How does fiction mix with biography? Is all biography fiction, or all fiction merely finessed biography? These questions were considered last night, at the
"http://www.wolfson.ox.ac.uk/clusters/life-writing/home">Oxford Centre for Life Writing, by two literary grandees from opposing sides of the issue: Hermione Lee, biographer of
"http://www.amazon.co.uk/Virginia-Woolf-Hermione-Lee/dp/0099732513/ref=sr_1_1?s=books&ie=UTF8&qid=1328694409&sr=1-1">Virginia Woolf and
"http://www.amazon.co.uk/Edith-Wharton-Hermione-Lee/dp/0701166657/ref=sr_1_1?s=books&ie=UTF8&qid=1328694437&sr=1-1">Edith Wharton, and Alan Hollinghurst, whose recent novel,
The Stranger’s Child, engages with
biography in a fictional context.
Hollinghurst confessed to nurturing foiled biographical ambitions of his own, eager early in his career to write a life of Ronald Firbank. He attributed it to a lack of patience, unable to submit
to scholarly grind. But is biography mere fact-checking chronology? The nature of biography, both agreed, has changed dramatically in the last century or so. Lee offered Lytton Strachey’s
Eminent Victorians as a
breakthrough. Hagiography gave way to nosier psychology. The great and the good started having their private moments aired for general viewing. Modern day readers, Hollinghurst admitted, would feel
positively cheated if denied a saucy scoop or two.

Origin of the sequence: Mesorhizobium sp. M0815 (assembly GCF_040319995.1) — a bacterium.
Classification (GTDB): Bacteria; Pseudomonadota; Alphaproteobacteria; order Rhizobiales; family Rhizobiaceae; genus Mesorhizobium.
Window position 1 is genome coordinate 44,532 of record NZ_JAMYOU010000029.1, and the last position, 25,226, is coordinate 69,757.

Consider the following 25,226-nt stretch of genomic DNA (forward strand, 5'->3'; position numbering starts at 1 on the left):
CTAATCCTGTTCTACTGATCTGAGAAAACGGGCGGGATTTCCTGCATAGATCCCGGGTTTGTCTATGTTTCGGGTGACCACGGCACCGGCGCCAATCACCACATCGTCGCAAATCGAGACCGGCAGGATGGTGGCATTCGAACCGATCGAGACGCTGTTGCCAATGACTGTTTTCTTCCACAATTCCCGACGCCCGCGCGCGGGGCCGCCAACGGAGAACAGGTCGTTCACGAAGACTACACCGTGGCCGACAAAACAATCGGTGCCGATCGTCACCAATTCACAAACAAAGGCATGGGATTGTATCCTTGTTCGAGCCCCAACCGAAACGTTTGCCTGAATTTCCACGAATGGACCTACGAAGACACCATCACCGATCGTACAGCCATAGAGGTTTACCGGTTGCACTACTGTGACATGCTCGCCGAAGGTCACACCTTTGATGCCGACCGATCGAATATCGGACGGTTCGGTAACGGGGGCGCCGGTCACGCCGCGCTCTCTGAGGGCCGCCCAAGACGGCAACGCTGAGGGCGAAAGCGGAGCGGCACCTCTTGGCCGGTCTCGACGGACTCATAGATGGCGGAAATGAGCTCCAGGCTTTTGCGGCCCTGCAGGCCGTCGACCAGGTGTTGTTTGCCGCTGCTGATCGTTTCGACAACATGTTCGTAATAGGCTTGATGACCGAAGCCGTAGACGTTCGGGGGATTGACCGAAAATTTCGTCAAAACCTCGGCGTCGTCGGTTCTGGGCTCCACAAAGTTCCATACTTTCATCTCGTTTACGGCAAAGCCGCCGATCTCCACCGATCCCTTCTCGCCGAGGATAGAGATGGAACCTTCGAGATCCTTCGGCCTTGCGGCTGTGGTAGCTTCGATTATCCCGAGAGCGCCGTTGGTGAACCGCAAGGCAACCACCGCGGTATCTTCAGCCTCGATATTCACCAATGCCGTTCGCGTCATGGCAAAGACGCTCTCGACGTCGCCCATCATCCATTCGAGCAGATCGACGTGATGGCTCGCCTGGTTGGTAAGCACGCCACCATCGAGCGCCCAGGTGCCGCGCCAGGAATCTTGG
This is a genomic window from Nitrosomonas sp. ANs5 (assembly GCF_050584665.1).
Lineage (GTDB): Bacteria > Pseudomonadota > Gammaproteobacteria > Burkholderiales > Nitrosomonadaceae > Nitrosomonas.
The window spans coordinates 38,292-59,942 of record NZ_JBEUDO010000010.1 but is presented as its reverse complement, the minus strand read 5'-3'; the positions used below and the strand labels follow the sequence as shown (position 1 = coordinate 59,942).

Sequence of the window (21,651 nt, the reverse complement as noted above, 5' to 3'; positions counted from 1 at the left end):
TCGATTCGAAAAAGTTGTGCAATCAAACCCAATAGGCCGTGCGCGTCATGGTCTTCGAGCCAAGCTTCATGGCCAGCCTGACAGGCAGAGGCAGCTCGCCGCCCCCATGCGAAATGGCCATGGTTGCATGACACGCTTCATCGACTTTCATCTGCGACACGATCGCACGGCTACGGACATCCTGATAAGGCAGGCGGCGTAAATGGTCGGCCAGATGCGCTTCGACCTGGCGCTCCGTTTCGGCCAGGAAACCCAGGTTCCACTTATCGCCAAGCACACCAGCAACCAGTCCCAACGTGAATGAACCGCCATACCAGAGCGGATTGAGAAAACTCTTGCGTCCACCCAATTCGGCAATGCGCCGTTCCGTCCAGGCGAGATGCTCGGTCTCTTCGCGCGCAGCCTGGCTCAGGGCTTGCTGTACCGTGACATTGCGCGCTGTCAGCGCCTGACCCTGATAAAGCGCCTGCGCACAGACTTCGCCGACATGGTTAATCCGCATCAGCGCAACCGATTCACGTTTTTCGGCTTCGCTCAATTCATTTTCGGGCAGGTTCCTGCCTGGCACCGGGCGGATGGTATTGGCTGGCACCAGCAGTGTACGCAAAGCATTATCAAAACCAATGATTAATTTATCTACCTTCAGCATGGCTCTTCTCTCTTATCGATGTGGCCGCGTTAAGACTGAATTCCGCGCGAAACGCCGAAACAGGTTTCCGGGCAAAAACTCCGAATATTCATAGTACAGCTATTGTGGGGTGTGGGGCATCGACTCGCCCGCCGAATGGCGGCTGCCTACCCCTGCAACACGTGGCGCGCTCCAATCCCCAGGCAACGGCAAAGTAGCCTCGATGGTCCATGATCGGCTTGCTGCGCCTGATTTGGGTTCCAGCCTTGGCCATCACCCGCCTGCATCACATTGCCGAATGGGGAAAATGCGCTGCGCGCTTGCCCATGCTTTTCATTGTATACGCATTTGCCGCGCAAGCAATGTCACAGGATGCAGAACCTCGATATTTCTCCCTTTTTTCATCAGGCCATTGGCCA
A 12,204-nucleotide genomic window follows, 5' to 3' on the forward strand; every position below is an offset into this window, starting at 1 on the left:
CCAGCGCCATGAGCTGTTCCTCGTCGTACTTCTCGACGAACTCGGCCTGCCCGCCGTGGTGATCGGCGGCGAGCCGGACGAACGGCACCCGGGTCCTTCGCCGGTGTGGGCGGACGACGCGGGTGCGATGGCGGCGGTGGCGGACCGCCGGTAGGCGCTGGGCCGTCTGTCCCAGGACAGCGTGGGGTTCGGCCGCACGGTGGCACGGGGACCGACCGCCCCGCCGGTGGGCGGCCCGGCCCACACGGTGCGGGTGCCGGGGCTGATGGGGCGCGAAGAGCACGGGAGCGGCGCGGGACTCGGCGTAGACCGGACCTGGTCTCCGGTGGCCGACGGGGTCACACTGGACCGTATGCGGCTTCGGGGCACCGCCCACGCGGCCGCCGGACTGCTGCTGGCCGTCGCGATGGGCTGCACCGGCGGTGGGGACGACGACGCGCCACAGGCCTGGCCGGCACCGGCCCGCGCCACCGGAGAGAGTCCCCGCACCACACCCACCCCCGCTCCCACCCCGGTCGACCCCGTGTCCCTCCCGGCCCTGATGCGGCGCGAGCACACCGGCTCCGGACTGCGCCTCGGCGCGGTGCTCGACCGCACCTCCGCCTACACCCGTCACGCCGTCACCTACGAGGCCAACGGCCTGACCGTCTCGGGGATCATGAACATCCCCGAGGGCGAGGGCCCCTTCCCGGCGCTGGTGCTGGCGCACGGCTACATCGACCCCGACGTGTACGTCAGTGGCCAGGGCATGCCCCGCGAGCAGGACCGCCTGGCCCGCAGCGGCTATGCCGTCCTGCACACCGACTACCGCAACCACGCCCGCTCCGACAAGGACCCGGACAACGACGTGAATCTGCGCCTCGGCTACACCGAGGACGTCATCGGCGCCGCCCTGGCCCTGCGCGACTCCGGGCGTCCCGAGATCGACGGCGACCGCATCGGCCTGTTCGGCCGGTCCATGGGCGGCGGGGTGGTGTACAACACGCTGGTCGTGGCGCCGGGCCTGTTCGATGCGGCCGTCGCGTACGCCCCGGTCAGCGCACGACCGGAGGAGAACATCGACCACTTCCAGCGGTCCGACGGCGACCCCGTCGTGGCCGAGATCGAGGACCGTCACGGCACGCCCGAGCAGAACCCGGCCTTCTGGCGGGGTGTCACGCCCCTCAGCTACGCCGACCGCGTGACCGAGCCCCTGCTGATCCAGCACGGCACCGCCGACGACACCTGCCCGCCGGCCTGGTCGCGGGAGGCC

The notion of privacy recurred when Lee asked Hollinghurst about his literary style, that renowned elegance that routinely weakens reviewers at the knees. Was it, she asked, a ‘canopy of
style’, a way to deflect probing into his personal life? He demurred, happy to admit to decanting his own interests into his characters — Henry James, for instance — but insisted
that he never merely transplanted himself. Anyway, he said, it was hard for authors to analyse their own style; it was the reader’s job to assess. Although he confessed that an early draft of
The Stranger’s Child had sounded like a pastiche of E.M. Forster; he had to let his own voice become more assertive.
Style is impossible to ignore with Hollinghurst, not least because he embodies it in speech. His conversation is unerringly shapely, and he reads in a blanket-soft baritone. He read for about ten
minutes at the beginning and fielded questions at the end. As the event closed, Lee mentioned the league of future biographers destined to write Hollinghurst’s life story. He managed a
diplomatic poker-face, but the idea didn’t seem so outlandish.